I finally did it.
After years of presenting examples of great content I’ve found while feeding my YouTube habit, I stopped only consuming and started producing.
In the beginning of May, I launched two YouTube channels.
And I’m over the moon about it.
You’re not entitled to anyone’s attention
Just because you’re excited about something you’re doing, it doesn’t mean anyone else is.
It doesn’t mean they’ll pay attention.
It doesn’t mean they’ll share it.
So, when someone does care — even if it’s one person — it’s a reason to celebrate.
Everything has a micro start.
The content creator who’s preoccupied with 100, 1,000, 10,000, or some other magical number of subscribers, takes what’s right in front of them for granted.
And reaching some ideal number is never as satisfying as you think it will be, so you’re forced to begin a new fantasy about a new number.
Placing your head in the clouds is not as light and fluffy as it may seem. It’s depleting.
Instead, funnel your energy into doing exceptional work for the people who are currently a part of your community.
Obsessing ruins all of the fun
These are my first big personal projects since I’ve made significant strides in overcoming perfectionism.
I think anyone who wants to do a good job will always have some perfectionist tendencies, but it’s freeing to build new content hubs without obsessing about every little detail that could make me look bad.
Since I’m publishing videos weekly, I simply just make the best video I can at the current hour on the current day of that particular week.
If I make a mistake, I’ll create another video at a different time that clarifies my point or explains the subject further.
For instance, I could have given a sample sentence in this video about how to use a semicolon correctly.
At some point in the future, I’ll make another video with a quick recap of the semicolon lesson and add an example.
This flexible attitude is super helpful when you publish content regularly and always need a new idea.
Someone who discovers the second video may have never seen the first one — and they’ll then have two to learn from, since I’ll mention and link to the first video in the description box of the second.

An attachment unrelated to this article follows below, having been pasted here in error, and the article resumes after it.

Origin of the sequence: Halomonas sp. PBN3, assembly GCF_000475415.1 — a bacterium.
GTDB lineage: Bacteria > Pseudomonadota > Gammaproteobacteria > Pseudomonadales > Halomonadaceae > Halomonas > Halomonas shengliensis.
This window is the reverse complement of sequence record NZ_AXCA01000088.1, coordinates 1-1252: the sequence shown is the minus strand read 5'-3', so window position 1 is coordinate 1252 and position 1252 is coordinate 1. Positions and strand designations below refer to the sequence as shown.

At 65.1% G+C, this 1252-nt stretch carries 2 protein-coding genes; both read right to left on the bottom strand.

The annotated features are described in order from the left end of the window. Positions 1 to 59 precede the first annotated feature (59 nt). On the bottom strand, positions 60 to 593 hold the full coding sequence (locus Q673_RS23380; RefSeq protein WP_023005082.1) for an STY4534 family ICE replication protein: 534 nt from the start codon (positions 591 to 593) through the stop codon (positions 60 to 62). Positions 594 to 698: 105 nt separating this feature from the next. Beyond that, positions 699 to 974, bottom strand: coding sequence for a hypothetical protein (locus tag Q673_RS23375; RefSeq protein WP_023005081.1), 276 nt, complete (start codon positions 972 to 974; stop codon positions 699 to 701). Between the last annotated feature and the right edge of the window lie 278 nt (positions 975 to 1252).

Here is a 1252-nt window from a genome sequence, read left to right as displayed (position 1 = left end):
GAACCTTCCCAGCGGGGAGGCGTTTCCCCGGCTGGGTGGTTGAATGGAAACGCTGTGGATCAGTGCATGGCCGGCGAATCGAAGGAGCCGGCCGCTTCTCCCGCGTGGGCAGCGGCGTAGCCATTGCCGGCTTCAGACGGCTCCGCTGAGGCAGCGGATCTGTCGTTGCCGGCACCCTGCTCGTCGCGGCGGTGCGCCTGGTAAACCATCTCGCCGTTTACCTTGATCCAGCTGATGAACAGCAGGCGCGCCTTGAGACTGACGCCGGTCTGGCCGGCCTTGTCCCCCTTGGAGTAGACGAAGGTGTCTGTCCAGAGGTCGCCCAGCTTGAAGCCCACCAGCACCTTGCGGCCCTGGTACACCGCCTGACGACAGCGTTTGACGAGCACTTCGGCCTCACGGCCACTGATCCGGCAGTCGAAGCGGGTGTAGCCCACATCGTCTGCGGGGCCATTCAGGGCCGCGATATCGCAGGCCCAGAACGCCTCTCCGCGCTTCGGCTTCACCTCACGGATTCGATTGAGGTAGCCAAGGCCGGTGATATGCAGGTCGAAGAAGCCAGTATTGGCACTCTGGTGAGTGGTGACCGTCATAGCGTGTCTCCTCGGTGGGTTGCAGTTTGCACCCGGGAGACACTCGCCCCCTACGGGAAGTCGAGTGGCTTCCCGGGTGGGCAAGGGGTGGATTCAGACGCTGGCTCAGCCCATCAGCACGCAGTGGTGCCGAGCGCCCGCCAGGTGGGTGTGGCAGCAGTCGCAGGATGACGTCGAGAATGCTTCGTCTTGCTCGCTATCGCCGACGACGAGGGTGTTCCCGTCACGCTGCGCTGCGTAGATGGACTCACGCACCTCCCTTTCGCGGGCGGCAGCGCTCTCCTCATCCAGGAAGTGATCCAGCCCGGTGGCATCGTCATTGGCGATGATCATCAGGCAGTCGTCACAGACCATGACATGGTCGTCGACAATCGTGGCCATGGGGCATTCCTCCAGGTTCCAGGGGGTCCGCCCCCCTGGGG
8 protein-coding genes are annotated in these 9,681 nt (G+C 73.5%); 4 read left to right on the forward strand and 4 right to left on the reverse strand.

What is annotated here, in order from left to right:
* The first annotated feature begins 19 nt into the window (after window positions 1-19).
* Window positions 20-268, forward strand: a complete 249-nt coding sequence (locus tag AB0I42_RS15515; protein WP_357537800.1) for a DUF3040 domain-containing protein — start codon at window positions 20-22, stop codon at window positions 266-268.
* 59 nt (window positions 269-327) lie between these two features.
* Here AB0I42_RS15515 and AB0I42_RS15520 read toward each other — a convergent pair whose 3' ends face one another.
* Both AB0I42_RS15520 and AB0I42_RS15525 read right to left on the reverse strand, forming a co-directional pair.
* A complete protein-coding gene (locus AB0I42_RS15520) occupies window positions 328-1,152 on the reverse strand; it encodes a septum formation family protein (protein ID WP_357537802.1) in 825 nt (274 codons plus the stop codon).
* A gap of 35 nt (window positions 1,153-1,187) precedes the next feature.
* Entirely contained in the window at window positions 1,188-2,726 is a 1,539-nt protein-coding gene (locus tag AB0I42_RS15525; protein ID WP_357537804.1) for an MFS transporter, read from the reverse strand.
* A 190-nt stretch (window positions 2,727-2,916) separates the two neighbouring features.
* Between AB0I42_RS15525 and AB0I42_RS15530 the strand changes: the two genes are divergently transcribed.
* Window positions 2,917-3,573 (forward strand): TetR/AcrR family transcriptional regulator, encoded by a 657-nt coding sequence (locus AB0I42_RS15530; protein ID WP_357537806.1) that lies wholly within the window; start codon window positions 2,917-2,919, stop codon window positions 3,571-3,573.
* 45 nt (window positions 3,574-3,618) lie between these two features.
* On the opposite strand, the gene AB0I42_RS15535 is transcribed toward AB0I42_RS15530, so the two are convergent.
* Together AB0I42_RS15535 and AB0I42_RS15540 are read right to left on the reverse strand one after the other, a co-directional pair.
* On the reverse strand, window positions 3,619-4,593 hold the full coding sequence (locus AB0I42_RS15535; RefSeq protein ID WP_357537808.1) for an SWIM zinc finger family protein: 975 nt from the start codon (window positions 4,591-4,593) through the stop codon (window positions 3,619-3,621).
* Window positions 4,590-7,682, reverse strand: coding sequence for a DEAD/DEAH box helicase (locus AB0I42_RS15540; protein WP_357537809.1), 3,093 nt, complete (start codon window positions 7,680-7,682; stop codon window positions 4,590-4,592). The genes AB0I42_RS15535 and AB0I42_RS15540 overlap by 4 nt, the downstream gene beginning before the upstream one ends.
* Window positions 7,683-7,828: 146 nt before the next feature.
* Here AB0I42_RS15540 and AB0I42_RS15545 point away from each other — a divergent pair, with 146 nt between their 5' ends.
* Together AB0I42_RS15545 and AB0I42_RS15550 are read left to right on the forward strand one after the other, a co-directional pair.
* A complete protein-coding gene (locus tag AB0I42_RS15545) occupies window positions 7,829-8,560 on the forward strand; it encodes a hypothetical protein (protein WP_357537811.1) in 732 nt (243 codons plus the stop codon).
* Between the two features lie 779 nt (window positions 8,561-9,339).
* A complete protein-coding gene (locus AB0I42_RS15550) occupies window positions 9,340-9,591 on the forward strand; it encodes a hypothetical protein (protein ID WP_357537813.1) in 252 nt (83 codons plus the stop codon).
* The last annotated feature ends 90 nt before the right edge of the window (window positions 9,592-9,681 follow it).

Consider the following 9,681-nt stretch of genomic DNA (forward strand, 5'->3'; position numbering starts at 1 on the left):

When you’re in the micro stage and work with a “building mentality,” you have an incredible opportunity to experiment consistently without the pressure of tons of eyeballs dissecting you.
With all of those eyeballs, you’d be more disappointed if you forgot to include a part you intended to cover.
Plus, you’re more than likely going to address the topic again in the future anyway, and your “new” insights probably won’t be all that different from your original thoughts.
You’ll have the same mix of content hits and misses when more people view your work, but when you have a larger audience, there’s additional pressure to top your last piece of content so your community stays engaged.
Appreciate the low-pressure situation while you have it.
The key is actually doing it
Have you ever had something not go as planned?
It’s a ridiculous question. I know for certain (and there’s so little we know for certain) the answer is “yes.”
However, remember that question and answer when you start something new.
In your mind, you can envision every winning detail — and even attempt to prevent mistakes and failures — but you only see what the unpredictable environment truly looks like once you take action.
It’s the difference between planning a road trip from a map and actually experiencing the landscape on your journey.
A solid foundation before you embark on your trip gives you peace of mind and confidence for sure, but if you want to learn faster, start doing faster.
I had to begin recording before I could effectively fine-tune my production process and strengthen the quality of my videos. (Still fine-tuning and strengthening. It never ends.)
Content that nurtures a healthy sales environment
It doesn’t matter if you have one subscriber or one million.
The quality you aim to produce should be the same, because your single focus is building a relationship with one potential customer.
You speak to one person, not a crowd.
So, a small platform is the perfect space to nurture a healthy, ethical sales environment.
An audience-first approach to selling creates a respect and understanding that’s hard to fake. However, sometimes content-focused selling turns into “no selling at all.”
The good news is, you don’t have to choose between a great audience relationship and effective selling.
You can use a copywriting framework that respects your relationship with your audience and doesn’t burn any bridges.
Our Persuasive Copywriting 101 course teaches this type of integrated approach, so your persuasion copy never feels out of place or awkward.
Want to optimize your copywriting, so that it honors each individual in your community?
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